MSPs improve security posture and channel challenges legacy tools
Research from Kaspersky and Vectra lifts the lid on how the managed service community has responded to supply chain attacks, and how the status quo is no longer enough for many users
Managed service providers (MSPs) appear to have understood that they are firmly in the sights of cyber criminals, and have taken steps to protect themselves.
There have been high-profile attacks on vendors that operate in the MSP world, and as a result, some service providers were directly impacted. However, according to a Kaspersky channel survey, many of those that were not involved also recognised the need for improved defences and stepped things up.
Kaspersky found that 28% of MSPs had been impacted by the SolarWinds attack this time last year, but overall, 72% decided that they had to improve their defences because it was clear that the attacks were getting closer to home and they faced the prospect of being the next victims. Those fears were confirmed when Kaseya was targeted this summer, and underlined how the supply chain was an area where criminals were looking for vulnerabilities.
The survey found that MSPs had decided to increase their investment in security protection tools and some had hired extra staff with skills in this area. Some 20% stepped up training to raise awareness and expertise.
The silver lining for most MSPs was that customers have made it clear they are looking to work with a partner that has decent security, so those investments would have helped bolster their position with users.
“Cyber security challenges for MSPs also imply business opportunities,” said Mikhail Kolchin, head of MSP business at Kaspersky.
“Building a security service practice can be complex, but improving their own cyber posture should help MSPs develop frameworks to deploy security services for their customers,” he said. “The measures they have already taken in response to recent incidents can be a good start in developing internal cyber security expertise.”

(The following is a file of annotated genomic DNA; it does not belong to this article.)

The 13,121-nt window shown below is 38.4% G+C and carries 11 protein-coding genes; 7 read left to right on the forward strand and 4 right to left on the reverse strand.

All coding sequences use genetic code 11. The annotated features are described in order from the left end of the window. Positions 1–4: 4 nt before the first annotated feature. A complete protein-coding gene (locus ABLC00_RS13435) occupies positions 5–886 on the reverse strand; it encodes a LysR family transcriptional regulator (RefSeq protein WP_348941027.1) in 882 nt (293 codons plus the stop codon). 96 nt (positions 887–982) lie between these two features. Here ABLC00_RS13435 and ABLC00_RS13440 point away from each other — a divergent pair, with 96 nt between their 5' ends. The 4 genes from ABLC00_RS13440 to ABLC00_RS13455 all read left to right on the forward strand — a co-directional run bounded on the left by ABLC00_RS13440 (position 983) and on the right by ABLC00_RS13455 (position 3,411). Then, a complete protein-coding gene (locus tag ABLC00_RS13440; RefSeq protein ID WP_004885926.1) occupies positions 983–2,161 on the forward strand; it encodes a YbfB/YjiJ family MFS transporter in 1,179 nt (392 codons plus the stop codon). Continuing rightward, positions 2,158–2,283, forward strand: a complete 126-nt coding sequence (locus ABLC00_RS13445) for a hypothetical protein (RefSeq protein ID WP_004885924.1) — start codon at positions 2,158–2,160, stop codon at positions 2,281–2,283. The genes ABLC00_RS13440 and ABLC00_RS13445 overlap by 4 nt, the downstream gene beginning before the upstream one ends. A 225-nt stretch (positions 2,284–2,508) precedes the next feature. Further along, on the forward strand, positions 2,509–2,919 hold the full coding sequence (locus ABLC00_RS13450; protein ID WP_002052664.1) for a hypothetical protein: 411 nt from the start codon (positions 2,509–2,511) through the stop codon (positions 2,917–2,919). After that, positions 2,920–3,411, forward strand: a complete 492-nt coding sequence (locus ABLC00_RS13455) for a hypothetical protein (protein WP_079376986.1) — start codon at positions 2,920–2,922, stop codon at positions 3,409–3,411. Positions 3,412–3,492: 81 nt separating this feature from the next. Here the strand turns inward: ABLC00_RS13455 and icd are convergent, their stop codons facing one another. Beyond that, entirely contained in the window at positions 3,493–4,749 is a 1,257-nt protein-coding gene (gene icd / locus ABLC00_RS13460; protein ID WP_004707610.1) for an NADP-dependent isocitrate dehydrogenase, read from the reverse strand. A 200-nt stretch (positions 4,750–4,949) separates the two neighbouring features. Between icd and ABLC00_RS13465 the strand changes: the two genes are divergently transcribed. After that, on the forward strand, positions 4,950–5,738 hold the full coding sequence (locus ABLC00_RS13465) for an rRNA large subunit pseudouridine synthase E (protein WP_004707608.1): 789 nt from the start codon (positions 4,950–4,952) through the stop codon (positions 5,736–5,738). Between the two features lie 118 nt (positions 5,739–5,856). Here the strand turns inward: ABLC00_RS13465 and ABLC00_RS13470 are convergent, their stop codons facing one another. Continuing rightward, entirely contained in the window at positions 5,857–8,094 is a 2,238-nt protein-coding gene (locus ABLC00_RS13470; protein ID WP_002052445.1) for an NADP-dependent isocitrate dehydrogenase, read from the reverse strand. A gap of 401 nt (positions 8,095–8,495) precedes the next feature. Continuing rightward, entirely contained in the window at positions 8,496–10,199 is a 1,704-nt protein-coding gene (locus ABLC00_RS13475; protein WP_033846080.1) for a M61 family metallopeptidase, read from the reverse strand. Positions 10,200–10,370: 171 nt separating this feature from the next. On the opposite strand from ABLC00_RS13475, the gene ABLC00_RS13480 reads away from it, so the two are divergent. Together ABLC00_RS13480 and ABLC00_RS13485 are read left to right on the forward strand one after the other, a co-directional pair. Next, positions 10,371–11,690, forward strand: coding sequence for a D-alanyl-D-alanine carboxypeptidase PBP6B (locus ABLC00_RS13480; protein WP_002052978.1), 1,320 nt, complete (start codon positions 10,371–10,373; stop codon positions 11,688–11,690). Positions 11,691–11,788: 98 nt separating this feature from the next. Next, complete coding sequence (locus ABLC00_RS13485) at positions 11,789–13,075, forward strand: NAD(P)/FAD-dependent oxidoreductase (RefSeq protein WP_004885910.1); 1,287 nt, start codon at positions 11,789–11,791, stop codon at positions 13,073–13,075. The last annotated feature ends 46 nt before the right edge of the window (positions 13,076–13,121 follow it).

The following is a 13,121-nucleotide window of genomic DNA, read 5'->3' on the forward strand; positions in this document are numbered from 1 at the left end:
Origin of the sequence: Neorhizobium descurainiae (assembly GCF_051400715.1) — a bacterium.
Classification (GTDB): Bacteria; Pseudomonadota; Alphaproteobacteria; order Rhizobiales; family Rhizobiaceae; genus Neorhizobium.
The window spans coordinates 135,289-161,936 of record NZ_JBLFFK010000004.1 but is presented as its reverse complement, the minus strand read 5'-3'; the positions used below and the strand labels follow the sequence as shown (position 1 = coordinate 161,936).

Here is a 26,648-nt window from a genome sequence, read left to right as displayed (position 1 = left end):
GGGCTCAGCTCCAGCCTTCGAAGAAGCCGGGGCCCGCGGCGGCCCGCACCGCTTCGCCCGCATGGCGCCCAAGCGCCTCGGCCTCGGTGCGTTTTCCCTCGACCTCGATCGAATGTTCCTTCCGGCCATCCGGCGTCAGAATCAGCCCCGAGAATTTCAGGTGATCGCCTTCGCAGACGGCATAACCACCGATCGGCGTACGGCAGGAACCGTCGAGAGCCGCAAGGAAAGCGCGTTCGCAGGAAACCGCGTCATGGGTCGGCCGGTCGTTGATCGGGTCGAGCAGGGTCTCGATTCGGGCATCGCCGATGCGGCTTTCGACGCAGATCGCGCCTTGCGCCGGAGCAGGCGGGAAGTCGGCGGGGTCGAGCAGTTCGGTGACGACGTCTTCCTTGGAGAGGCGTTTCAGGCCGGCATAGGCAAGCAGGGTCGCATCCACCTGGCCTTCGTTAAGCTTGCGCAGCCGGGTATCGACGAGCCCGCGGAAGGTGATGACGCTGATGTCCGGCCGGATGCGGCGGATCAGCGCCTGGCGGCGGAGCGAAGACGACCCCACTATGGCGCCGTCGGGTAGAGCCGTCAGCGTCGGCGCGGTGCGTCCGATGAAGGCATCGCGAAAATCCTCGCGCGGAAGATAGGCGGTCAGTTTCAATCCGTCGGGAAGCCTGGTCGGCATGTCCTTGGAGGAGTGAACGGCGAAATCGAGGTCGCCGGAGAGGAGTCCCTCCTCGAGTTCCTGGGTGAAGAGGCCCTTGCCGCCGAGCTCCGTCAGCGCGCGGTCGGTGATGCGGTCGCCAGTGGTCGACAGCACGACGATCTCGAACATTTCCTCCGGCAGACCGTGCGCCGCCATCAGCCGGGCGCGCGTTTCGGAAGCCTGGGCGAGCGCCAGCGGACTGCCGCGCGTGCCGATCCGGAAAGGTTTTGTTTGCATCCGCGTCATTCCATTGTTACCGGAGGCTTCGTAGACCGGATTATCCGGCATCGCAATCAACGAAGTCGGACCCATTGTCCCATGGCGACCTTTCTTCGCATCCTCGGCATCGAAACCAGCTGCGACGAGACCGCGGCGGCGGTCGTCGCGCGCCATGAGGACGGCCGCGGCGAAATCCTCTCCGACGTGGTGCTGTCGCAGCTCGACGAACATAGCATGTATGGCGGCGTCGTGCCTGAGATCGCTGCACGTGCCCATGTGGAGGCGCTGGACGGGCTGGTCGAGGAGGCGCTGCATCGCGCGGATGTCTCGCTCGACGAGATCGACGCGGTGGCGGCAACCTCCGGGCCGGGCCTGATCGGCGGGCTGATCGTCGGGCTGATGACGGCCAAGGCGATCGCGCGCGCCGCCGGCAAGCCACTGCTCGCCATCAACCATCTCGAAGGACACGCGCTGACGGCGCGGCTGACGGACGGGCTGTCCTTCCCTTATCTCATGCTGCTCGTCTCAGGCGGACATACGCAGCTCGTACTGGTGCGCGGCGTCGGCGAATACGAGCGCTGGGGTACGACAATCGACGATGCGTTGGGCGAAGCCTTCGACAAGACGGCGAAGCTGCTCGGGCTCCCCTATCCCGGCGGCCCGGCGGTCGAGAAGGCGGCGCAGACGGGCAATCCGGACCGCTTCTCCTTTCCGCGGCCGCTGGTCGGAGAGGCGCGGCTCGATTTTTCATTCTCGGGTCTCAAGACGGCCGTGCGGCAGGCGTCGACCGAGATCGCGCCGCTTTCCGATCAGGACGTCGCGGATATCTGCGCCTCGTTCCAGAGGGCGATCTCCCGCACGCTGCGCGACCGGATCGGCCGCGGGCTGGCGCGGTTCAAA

Robin Ody, senior analyst from Canalys, said that making investments in security could strengthen the proposition that an MSP could put in front of a customer.
“Differentiation is always an issue for partners,” he said. “The growth of demand for security managed services driven by the fragmentation of workforces during the pandemic has created more opportunities, but also more competition for MSPs. To stand out from the crowd, partners can add more technology, more services or more skills. What customers need today is a sense of security and trust that their partners will deliver those things properly. When you know a hack is just around the corner, the way an MSP handles these incidents is a mark of quality.”
Elsewhere, there was also some positive signs for those in the security channel that are trying to pitch a fresh solution. Customers should be open to a different message around security, with many expressing doubts that the status quo is the right approach going forward.
That conclusion emerged from Vectra’s Security leaders research report, which found that 89% of respondents thought traditional approaches did not give the levels of protection needed against the latest threats.
The vendor found that it was not just a question of legacy tools being a problem, but also outmoded thinking, with many boards having failed to keep up with latest threats.
“Digital transformation is driving change at an ever-increasing pace, yet companies are not the only ones innovating. Cyber criminals are too,” said Garry Veale, UK & Ireland regional director at Vectra. “As the threat landscape evolves, traditional defences are increasingly ineffectual.
“Organisations need modern tools that shine a light into blind spots to deliver visibility from cloud to on-premise,” he said. “They need security leaders who can speak the language of business risk. Boards that are prepared to listen and a technology strategy based around an understanding that it’s ‘not if, but when’ they are breached.”